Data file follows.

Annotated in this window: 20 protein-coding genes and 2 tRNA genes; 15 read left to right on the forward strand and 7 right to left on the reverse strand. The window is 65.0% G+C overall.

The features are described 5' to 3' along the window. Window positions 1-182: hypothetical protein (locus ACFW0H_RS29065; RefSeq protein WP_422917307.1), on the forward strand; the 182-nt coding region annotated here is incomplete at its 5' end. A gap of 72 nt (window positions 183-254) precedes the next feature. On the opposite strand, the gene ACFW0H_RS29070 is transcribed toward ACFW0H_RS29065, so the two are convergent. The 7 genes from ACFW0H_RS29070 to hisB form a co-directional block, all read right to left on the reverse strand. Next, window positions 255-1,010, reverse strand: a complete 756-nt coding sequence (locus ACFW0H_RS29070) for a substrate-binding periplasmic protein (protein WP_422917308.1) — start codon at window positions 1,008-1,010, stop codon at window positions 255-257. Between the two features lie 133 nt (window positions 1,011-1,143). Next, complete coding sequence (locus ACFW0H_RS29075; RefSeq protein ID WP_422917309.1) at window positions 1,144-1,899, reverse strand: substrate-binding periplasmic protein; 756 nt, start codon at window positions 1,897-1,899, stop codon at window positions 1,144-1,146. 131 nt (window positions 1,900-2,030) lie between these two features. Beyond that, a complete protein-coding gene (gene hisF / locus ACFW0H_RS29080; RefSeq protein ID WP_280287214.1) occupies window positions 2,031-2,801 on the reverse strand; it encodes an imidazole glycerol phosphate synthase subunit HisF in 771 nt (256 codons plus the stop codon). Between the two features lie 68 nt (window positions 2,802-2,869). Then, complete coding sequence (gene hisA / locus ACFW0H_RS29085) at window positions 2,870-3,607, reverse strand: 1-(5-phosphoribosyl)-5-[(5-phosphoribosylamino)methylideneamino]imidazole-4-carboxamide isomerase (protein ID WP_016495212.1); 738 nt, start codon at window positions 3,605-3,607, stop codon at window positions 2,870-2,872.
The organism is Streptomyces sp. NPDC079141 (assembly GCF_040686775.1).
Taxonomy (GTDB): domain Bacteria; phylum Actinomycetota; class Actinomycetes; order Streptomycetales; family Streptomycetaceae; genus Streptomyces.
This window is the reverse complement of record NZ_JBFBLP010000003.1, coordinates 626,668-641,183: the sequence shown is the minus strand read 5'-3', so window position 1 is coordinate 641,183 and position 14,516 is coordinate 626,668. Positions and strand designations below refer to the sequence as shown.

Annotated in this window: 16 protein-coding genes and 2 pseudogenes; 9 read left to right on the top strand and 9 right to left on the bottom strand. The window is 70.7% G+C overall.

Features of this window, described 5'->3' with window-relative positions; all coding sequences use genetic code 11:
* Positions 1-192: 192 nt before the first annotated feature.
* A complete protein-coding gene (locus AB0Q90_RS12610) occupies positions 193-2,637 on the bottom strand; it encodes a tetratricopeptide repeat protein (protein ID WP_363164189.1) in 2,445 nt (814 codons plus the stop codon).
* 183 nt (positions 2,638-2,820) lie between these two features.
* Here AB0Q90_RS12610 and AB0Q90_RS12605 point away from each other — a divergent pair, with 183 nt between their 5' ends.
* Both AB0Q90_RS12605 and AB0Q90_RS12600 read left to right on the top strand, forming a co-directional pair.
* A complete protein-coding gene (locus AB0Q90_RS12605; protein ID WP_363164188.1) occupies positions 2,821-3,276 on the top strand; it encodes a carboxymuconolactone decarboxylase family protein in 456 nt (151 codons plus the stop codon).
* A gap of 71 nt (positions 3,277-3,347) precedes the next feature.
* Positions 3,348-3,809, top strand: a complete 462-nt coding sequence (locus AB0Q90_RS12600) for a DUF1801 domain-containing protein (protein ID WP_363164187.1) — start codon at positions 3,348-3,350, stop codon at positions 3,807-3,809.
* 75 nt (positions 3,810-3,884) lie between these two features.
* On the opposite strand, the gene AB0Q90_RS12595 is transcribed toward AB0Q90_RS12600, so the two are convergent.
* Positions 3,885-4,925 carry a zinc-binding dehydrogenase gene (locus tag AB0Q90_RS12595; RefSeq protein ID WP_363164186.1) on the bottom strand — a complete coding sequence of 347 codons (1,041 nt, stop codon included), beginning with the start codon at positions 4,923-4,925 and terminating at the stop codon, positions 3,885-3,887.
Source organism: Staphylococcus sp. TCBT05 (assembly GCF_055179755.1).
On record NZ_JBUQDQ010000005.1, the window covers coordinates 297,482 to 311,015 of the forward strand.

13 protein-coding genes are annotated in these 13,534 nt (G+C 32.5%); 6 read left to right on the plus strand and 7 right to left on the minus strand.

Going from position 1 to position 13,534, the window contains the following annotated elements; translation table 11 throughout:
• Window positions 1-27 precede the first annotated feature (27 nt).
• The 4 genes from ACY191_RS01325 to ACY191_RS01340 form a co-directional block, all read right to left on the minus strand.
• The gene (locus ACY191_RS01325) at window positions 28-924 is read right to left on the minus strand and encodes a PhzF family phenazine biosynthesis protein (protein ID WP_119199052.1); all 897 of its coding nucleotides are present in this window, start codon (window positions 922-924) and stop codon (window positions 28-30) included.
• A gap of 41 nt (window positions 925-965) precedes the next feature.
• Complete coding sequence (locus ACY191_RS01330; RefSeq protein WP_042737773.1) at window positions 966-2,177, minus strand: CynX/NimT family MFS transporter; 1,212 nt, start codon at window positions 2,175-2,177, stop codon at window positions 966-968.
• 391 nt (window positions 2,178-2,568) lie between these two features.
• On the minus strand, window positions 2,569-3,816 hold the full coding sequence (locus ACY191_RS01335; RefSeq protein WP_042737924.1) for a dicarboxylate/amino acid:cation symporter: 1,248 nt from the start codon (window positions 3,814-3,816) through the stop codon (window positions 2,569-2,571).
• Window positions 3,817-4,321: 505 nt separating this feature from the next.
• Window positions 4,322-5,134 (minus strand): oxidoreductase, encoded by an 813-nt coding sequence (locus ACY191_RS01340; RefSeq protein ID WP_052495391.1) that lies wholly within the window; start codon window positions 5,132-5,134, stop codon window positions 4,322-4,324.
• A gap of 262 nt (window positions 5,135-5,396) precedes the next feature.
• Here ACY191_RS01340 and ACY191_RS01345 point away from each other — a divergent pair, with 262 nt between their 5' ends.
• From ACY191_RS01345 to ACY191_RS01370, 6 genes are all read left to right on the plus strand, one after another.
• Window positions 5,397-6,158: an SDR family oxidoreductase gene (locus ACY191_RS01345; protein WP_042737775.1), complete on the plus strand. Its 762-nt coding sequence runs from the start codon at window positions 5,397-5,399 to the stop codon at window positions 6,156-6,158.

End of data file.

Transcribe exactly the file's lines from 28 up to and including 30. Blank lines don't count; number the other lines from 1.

• 391 nt (window positions 2,178-2,568) lie between these two features.
• On the minus strand, window positions 2,569-3,816 hold the full coding sequence (locus ACY191_RS01335; RefSeq protein WP_042737924.1) for a dicarboxylate/amino acid:cation symporter: 1,248 nt from the start codon (window positions 3,814-3,816) through the stop codon (window positions 2,569-2,571).
• Window positions 3,817-4,321: 505 nt separating this feature from the next.